The Truth in Lending Act (TILA) gives home loan borrowers a three-day right to rescind, or cancel, a loan transaction. For these first three days, this right is unconditional, without any caveats. After the three days run out, there is a catch; the borrower has the right to rescind only if the lender has failed to satisfy TILA’s disclosure requirements. Even if the required disclosures are never made, the right of rescission will expire after three years; thus, straying from the pack.
If you are not familiar with it, during each episode a panel of celebrities would try to correctly identify a contestant with a special talent. The contestant was mixed in with two impostors who pretended to be the contestant.
Now the contestant was sworn to tell the truth, but the two imposters were allowed to lie, in order to confuse the celebrity judges. At the end, after the celebrities all voted , the host would ask, “Will the real [person’s name] please stand up?”
It seems everytime I walk into court, I end up playing “To Tell The Truth”, with the banks playing the role of the contestant. Except in this version (perhaps I should call it To Tell The Truth, Foreclosure Edition) when it comes time for the real lender to ‘please stand up’, no one does!
It is as if all the ‘contestants’ are imposters. An example of this twisted game show is now playing itself out in a Palm Beach County courtroom.
In 2009, HSBC Bank brought a foreclosure action against Abby Lopez. But Bank of America has also claimed to be the lender in this case. Bank of America was the company that included email exchanges between bank representatives about who was the lender of the loan and how to proceed with the foreclosure case.
And yet, Bank of America is not named as a plaintiff in Lopez’s case, only HSBC is.
When Bank of America realized that it should be the plaintiff, it tried to request the foreclosure be changed to show the correct plaintiff. Yet they ultimately decided that the best route would be for HSBC to proceed with the foreclosure and just quit-claim the property to them after the foreclosure was complete.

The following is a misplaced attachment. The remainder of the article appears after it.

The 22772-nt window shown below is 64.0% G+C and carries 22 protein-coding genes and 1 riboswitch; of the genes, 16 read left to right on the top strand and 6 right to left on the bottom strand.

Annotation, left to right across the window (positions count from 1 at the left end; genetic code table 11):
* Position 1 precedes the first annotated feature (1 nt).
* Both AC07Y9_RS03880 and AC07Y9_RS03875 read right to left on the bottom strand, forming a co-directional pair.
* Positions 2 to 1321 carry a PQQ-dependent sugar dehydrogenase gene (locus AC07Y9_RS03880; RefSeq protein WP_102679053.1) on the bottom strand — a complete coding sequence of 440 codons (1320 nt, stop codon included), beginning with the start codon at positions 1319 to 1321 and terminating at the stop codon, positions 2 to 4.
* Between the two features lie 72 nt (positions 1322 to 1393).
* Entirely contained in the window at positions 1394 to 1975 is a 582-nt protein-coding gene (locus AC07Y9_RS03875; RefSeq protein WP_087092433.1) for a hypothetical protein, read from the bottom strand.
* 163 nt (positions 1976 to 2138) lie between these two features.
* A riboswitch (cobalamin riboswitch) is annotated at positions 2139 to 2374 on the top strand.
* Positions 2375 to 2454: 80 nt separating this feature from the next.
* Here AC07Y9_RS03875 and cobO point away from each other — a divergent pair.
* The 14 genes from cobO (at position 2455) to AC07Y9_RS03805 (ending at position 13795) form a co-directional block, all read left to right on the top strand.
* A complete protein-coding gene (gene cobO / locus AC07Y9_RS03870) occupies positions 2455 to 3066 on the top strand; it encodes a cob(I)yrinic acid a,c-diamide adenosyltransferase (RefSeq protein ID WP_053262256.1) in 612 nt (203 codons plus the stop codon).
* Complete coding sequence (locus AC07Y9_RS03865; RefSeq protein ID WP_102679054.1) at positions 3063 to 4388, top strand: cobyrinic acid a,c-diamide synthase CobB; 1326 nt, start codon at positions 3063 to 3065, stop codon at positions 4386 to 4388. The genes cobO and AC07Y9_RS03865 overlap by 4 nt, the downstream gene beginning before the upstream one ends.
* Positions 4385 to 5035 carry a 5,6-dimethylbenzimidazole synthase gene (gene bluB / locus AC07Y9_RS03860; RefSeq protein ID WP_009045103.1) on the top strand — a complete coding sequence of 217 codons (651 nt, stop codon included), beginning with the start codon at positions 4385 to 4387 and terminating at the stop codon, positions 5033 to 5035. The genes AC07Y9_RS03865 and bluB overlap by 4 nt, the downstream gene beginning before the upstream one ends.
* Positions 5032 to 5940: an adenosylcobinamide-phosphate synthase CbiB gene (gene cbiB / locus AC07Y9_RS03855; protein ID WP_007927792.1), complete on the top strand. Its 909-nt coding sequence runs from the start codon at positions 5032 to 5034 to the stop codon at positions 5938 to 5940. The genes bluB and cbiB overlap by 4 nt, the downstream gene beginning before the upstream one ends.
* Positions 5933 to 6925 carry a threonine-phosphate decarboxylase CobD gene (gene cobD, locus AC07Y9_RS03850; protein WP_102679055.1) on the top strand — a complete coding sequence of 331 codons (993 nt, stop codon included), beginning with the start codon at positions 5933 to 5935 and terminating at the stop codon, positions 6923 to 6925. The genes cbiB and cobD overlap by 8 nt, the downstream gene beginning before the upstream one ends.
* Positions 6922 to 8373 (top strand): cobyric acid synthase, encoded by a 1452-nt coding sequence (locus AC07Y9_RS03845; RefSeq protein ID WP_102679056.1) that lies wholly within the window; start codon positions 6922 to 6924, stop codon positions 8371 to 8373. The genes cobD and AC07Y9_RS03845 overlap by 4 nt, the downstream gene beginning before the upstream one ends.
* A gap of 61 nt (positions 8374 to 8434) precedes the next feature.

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For 5 years now we’ve been a huge champion of the short sale. We’ve been banging and banging away at the banks because they didn’t share our opinion.
There has long been an institutional reluctance among our nation’s lenders to embrace the short sale, but it appears they are finally coming around.
According to Corelogic’s most recent numbers, short sales accounted for 9 percent of all residential transactions last November.
In January of 2008, they represented only 2 percent. That’s a 350% increase in the amount of homes sold at short sale.
It may have taken them a while, but the banks are finally letting go of the arcane notion that foreclosing on a delinquent borrower is always the best option for them.
The short sale has and will always be a much better alternative for the banks. In many cases, when modification isn’t an option, a short sale is better for the existing homeowners as well.
It’s good for the banks because it’s the fastest way to bring down their massive backlog of foreclosures.
Now that more and more foreclosures are lingering in the courts, banks now realize its the simplest way to get these homes back on the market, sometimes in just a few months.
They may not get back the full value of the home but their losses are about 15 percent less than if the home was foreclosed on, according to Bloomberg News.
It’s good for the borrower because they can walk away, legally, with little or no debt at all. Some banks are even offering cash incentives, as much as $35,000 in some cases, to entice homeowners to sell back their homes.